Dyno Test: Team Orion Element 19T

High-torque spec power

Words: Steve Pond

Team Orion has jumped into the growing 19-turn spec modified market with its new Element motor. Based on the "TOP" can-and-endbell design that's used for Orion's stock and modified motors, the Element offers spec racers another option in this growing and competitive racing class. The motor can be used for any purpose, of course, and there are wilder machine-wound modifieds in the same price range, but the features of this particular one make it most attractive to spec modified racers.

Tagged armature and special shaft for ease of identification
Factory-installed endbell capacitors
Available with laydown or standard brushes
Polarized color-coded brush heat sinks
Timing fixed at 24 degrees

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ENDBELL. This is the same endbell that introduced factory-installed surface-mount capacitors. Two capacitors are mounted to the endbell, so you don't have to solder them into place (at least for applications that require two capacitors).

The Element's aluminum endbell heat sinks have been anodized green to match the motor's label. At each end of the brush hood there's a polarized, aluminum brush heat sink; one is anodized red, and the other is black to show which is the positive side and which is the negative side. Timing is fixed at 24 degrees. The endbell is locked into place by a tab that's indexed to the motor can. Last, but not least, the Element is available with standard brushes or laydown brushes and brush hoods; our test motor had laydown brushes.

MOTOR CAN. The motor can's design is the same as is used for Orion's other modified motors. It features diagonal cooling slots in the sides and four triangular vents in the bottom. This particular can, in keeping with the spirit of the rules that regulate stock racing, has "spec19" stamped into the bottom to prevent racers from can swapping and the other tricks some might try to build a "ringer" motor. Orion's G12 wet-pressed magnets are affixed to the

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The endbell tab that indexes to the motor can to fix timing at 24 degrees has been shortened (shown above, circled); it is shorter than the tab found on the early TOP motors. Unlike in the original TOP motor, the screws that fasten the endbell to the can do not have to be completely removed when you want to take off the endbell.

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The endbell's built-in capacitors save you the trouble of soldering them into place. The Element is available with standard or laydown brushes and brush hoods; it also has distinctive, unique green-anodized brush-hood heat sinks.

As with all motor dyno tests for RC Car Action, I tested the Element with a Robitronic Pro-Master dyno. I set the dyno at 7.5 volts to simulate a 6-cell battery pack, and I made sure that the motor was properly broken in, the brushes and commutator were clean and true, and the bearings were properly lubricated.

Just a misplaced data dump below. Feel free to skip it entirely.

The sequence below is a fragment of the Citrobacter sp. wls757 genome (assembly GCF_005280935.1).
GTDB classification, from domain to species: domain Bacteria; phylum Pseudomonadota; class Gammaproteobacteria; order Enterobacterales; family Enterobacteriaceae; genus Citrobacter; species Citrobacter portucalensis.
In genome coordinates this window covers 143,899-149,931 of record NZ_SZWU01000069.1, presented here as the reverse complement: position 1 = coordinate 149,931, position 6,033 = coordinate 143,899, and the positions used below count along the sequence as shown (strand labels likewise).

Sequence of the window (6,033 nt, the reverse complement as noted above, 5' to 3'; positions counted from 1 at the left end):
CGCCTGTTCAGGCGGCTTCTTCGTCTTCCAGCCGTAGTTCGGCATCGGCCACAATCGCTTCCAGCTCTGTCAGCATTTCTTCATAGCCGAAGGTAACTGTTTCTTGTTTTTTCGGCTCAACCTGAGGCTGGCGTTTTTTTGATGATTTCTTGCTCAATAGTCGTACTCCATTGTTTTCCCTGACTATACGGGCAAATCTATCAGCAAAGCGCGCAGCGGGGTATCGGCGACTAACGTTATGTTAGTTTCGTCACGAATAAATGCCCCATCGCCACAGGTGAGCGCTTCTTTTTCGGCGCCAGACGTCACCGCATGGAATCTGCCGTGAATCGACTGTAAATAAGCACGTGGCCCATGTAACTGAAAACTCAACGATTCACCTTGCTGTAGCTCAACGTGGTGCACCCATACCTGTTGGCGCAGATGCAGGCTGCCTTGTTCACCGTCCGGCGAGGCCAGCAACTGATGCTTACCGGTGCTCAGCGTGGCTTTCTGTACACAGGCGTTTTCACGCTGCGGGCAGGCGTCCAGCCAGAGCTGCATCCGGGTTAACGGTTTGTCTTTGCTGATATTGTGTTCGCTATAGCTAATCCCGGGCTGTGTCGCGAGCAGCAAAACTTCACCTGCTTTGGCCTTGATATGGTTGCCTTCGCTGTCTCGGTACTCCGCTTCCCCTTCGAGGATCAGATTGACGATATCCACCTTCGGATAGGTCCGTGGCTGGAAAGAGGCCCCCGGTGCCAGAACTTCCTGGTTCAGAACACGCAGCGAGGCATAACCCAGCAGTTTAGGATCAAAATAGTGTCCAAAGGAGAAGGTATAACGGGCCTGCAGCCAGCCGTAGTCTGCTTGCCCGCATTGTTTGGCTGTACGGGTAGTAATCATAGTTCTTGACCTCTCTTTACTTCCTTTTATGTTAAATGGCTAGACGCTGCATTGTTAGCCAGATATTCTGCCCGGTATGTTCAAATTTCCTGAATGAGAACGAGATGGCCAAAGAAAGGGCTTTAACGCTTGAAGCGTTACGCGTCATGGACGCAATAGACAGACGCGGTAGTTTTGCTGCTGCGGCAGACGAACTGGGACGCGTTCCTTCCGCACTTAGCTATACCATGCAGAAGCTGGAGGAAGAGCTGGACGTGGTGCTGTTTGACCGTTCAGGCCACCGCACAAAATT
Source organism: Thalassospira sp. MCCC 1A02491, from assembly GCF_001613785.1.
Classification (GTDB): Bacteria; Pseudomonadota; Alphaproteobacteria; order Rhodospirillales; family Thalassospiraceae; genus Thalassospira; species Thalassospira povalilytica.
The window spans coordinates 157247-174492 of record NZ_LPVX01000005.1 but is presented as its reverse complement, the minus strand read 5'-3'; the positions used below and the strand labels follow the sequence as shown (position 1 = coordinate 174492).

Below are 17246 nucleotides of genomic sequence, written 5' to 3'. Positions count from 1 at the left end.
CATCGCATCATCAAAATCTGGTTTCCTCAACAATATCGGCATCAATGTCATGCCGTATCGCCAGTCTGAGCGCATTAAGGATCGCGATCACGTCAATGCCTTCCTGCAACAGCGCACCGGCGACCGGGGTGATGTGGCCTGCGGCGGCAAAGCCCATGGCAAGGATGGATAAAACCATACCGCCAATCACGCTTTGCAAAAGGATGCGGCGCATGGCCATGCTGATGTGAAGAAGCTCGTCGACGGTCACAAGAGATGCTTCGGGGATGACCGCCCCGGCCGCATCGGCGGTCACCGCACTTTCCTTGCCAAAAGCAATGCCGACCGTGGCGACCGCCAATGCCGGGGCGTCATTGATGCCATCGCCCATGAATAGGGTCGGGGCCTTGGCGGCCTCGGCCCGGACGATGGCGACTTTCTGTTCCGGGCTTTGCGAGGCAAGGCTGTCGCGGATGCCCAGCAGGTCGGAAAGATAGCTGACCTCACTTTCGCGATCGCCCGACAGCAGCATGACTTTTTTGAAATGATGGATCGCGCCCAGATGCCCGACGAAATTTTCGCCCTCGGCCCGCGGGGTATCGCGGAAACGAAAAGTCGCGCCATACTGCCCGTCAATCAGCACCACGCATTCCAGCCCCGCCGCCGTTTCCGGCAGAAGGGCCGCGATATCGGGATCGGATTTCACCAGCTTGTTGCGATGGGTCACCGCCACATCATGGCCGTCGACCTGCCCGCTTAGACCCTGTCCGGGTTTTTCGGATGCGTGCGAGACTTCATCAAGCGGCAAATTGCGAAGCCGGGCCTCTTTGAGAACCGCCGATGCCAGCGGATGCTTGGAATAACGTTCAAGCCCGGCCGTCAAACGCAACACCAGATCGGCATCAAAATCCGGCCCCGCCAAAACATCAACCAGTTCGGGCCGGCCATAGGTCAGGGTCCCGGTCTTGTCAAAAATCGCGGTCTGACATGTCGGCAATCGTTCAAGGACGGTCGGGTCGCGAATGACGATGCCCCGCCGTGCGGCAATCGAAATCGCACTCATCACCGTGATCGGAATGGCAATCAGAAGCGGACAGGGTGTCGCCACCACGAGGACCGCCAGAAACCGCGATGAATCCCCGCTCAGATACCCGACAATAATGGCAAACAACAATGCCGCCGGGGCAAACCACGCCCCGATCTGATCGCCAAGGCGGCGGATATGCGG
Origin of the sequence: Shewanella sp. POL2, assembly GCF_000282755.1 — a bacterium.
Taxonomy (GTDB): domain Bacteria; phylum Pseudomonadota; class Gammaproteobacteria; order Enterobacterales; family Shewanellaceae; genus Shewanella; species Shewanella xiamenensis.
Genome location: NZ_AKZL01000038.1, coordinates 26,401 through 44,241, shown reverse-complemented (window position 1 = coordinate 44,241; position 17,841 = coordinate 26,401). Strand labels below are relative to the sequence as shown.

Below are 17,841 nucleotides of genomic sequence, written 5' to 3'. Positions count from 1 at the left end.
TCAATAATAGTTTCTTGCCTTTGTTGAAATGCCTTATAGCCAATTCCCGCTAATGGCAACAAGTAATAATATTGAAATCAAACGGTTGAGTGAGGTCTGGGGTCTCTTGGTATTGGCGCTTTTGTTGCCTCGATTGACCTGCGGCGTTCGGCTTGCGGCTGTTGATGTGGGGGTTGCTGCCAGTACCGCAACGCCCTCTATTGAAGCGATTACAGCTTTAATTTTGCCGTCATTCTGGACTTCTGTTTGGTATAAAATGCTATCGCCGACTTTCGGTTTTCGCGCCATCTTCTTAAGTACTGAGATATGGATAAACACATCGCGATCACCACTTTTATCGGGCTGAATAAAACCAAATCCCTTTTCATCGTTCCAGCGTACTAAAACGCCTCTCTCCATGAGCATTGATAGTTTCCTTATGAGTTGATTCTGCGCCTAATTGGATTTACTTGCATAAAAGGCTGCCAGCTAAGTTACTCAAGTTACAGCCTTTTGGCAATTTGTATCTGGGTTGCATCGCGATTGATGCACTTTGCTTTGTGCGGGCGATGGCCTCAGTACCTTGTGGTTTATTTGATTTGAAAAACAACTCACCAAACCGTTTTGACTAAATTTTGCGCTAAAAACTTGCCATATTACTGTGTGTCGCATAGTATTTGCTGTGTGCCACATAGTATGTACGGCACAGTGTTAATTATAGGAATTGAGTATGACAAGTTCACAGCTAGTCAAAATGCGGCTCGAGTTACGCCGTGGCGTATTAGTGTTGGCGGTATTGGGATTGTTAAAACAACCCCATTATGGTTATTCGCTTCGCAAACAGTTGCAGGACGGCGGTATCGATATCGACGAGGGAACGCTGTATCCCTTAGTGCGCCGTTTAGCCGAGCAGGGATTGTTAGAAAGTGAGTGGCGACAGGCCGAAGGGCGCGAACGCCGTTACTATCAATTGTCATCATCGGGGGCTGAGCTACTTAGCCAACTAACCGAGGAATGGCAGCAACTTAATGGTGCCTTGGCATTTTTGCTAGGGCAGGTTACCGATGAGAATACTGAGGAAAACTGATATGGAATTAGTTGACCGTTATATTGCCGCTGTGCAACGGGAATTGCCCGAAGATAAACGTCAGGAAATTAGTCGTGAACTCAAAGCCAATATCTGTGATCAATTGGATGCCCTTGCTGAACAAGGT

The Element puts out numbers that are very competitive in this class: 185.1 watts of power output at peak. Not only does it have good power output, but it also shows very strong torque numbers: it starts at a 251.4 Nmm (Newton millimeters) and still pumps out 137.7 Nmm at peak power output. It falls off only when at peak rpm. I expect lower peak rpm from a motor that demonstrates higher than average torque, but if you gear it as you would any other 19-turn motor, you might reduce your vehicle's straightaway speeds. I suggest that you gear up slightly to take advantage of the Element's higher initial torque.

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The Element's design is a hybrid of stock and modified. It has the solid stacks (laminations) of a modified motor and the armature tags and extended motor shaft of a rebuildable stock motor.
Wind: 19 turns of 19-gauge wire
Brushes: pro-stock serrated laydown
Springs: polarized; positive (red); negative (green)
Comm. diameter: 0.295 in. (7.5mm)

Peak rpm: 28,510
Peak power (watts): 185.1
Peak torque (Nmm): 251.4
Torque C peak power (Nmm): 137.7
Peak efficiency: 76.5%

ARMATURE. A full-rotor, modified armature is wrapped with 19 turns of 19-gauge wire; that's the emerging standard for spec-class 19-turn motors. The armature is also tagged to help tech inspectors identify it as the proper one for the motor. As a final means of identification, the top of the armature shaft extends considerably beyond the bearing and has a unique taper at the tip of its shaft.

BRUSHES. The version of the Element I tested had pro-stock serrated brushes. This type of brush balances performance and longevity; Orion prefers to install these instead of others that may run better but need to be replaced frequently. The brushes include thick copper shunts to better handle a heavy current, and the shunts have been soldered to the brush hoods for a more solid, efficient connection.

BRUSH SPRINGS. The Element's polarized springs are color-coded to identify the tension they'll provide. Springs of different tension are used on the positive and negative brushes; a slightly heavier spring is used on the positive brush.


The Element is a strong, very capable motor in the emerging 19-turn spec class. Its excellent power output leans a little more toward torque than toward screaming-high rpm. Its total power output is as strong as that of any other motor we've tested; it just delivers its power a little differently.

Team Orion Inc. (714) 694-2812; team-orion.com.
Robitronic; robitronic.com.






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